5. Transfer mix to a piping bag with a star shaped nozzle or the ‘churrera’  mentioned above on the smallest nozzle.

5. Heat the oil to 182°C (359.6 degrees Fahrenheit). Pipe churros batter straight into the hot oil. Use your fingers or a knife to break off the batter to the desired length. Once the churros are browned lift out and put onto a plate covered with some paper towel to drain.

6. Roll the churros through the cinnamon sugar in a separate tray.

 

The Chocolate Ginger Sauce

1. Break the chocolate into small cubes and place in a glass jug or bowl with the cubes of ginger.

2. In a saucepan, warm the cream (not to boiling point), then pour half of the cream into the glass bowl with the chocolate and stir. Then slowly add the remaining cream into the bowl and stir well.

3. Remove the ginger cubes when you have the desired intensity of the ginger in the sauce  before serving.

Caribbean Pumpkin Fritters

This is what you could call a golden oldie. I love the bright yellow hue that the pancake mixture has when you mix all the ingredients together. And the smell of the warm pumpkin spices could have you licking from the bowl. Again I was left with the issue of what to do with the abandoned piece of pumpkin I had left over from the first dish I made. And soon realised that I hadn’t made anything sweet with any of the gourds I had bought. I wasn’t in the mood for a cake, I wanted something really quick but could still fit into the dessert category. And then I remembered pumpkin fritters, made effectively the same way that banana fritters are made and served with a hearty savoury main meal or on its own with a dusting of cinnamon sugar. The key to this recipe is the roasting on the pumpkin. It really doesn’t take any more than 30 minutes and in the meantime you can get all the other ingredients ready so that all you have to do once the pumpkin has cooked and cooled down is mix and fry. One way to avoid the heavy use of sugar in the dish, is to substitute the sugar with half a ripe banana, that way you get the sweet and creaminess of the banana as well as its health benefits.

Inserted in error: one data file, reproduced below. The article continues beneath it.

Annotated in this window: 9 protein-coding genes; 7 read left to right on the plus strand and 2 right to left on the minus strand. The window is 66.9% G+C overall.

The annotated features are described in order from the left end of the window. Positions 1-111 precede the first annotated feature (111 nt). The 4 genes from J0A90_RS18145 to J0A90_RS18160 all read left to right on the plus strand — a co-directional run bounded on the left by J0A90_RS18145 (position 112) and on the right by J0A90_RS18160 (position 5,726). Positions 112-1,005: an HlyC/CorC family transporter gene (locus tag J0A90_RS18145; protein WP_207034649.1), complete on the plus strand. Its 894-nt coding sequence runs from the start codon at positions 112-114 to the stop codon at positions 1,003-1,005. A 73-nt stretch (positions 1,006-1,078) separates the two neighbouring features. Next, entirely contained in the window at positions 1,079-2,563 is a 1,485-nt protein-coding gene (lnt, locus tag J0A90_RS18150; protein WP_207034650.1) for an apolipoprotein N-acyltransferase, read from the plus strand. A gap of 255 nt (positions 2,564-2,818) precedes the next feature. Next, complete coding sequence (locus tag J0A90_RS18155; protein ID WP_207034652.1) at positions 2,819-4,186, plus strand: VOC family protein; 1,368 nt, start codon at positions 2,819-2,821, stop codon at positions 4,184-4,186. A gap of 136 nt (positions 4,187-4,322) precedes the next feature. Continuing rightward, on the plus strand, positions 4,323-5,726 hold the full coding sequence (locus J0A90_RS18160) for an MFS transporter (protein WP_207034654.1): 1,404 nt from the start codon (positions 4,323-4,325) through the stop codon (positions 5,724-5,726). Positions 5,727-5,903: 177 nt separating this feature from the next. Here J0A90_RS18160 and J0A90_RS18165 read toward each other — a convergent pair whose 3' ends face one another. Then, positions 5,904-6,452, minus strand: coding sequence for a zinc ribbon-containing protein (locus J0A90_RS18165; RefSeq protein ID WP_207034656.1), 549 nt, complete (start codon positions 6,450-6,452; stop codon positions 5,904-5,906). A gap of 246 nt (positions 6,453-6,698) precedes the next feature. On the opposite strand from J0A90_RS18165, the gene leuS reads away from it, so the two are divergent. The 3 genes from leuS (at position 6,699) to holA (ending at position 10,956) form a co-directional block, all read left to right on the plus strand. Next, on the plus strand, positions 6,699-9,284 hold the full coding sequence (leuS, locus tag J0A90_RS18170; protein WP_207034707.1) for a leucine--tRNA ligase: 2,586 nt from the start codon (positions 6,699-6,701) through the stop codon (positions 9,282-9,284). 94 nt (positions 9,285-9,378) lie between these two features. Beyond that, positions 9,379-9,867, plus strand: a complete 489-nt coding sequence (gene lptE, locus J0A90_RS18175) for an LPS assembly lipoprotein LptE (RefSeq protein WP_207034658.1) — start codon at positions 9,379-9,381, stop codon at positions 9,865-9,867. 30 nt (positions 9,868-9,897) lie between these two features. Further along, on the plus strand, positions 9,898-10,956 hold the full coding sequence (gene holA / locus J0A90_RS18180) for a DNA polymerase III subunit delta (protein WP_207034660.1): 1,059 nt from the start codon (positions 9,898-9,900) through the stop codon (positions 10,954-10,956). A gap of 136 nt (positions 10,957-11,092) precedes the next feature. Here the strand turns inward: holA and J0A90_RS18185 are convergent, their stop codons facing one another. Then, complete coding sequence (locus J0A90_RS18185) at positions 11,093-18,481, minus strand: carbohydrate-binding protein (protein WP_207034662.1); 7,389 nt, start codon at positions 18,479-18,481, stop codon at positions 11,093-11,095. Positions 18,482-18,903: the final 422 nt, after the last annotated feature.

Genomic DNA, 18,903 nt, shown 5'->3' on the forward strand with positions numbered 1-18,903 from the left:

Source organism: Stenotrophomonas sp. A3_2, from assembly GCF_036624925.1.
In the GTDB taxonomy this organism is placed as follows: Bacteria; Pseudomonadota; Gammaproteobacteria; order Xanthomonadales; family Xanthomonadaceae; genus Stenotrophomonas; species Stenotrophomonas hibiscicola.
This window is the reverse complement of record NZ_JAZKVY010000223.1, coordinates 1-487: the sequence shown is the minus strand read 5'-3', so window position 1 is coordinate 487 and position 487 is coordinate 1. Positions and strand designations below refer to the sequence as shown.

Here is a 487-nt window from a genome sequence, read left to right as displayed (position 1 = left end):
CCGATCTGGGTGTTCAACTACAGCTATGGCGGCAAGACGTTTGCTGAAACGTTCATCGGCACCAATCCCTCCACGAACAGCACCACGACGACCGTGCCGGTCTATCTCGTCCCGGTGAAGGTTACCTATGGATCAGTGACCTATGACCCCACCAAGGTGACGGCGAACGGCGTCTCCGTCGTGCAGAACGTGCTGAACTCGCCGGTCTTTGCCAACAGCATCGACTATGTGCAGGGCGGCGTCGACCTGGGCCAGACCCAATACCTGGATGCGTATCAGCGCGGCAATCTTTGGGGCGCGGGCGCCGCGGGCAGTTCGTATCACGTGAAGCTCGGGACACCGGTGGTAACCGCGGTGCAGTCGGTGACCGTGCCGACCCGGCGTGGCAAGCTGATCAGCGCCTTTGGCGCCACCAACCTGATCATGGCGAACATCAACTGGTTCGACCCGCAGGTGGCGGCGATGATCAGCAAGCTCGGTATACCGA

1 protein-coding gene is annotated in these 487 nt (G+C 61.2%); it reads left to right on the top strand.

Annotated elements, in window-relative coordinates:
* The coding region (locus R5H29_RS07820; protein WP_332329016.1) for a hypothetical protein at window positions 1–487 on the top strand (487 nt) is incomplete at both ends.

Caribbean Pumpkin Fritters

  • Servings: 15-20 fritters
  • Difficulty: easy
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Ingredients
500g pumpkin (Calabaza or Kabocha pumpkin)
120g flour ½ tsp salt 1 tsp cinnamon powder
1 tsp grated nutmeg 2 tsp baking powder
1/2 very ripe banana mashed (optional)
1 tbsp brown sugar
vegetable oil for frying

cinnamon sugar for dusting (cinnamon and icing sugar)

Method

Cut the pumpkin into chunks (with skin on) and roast in a preheated oven on gas mark 9 until the pumpkin is soft. Remove from the oven and allow to cool.IMG_7367

Peel and mash the pumpkin and mix with all the other ingredients. Heat oil in a saucepan enough to cover the base on the pan by 1/2 inch, drop spoonfuls of the batter into the oil.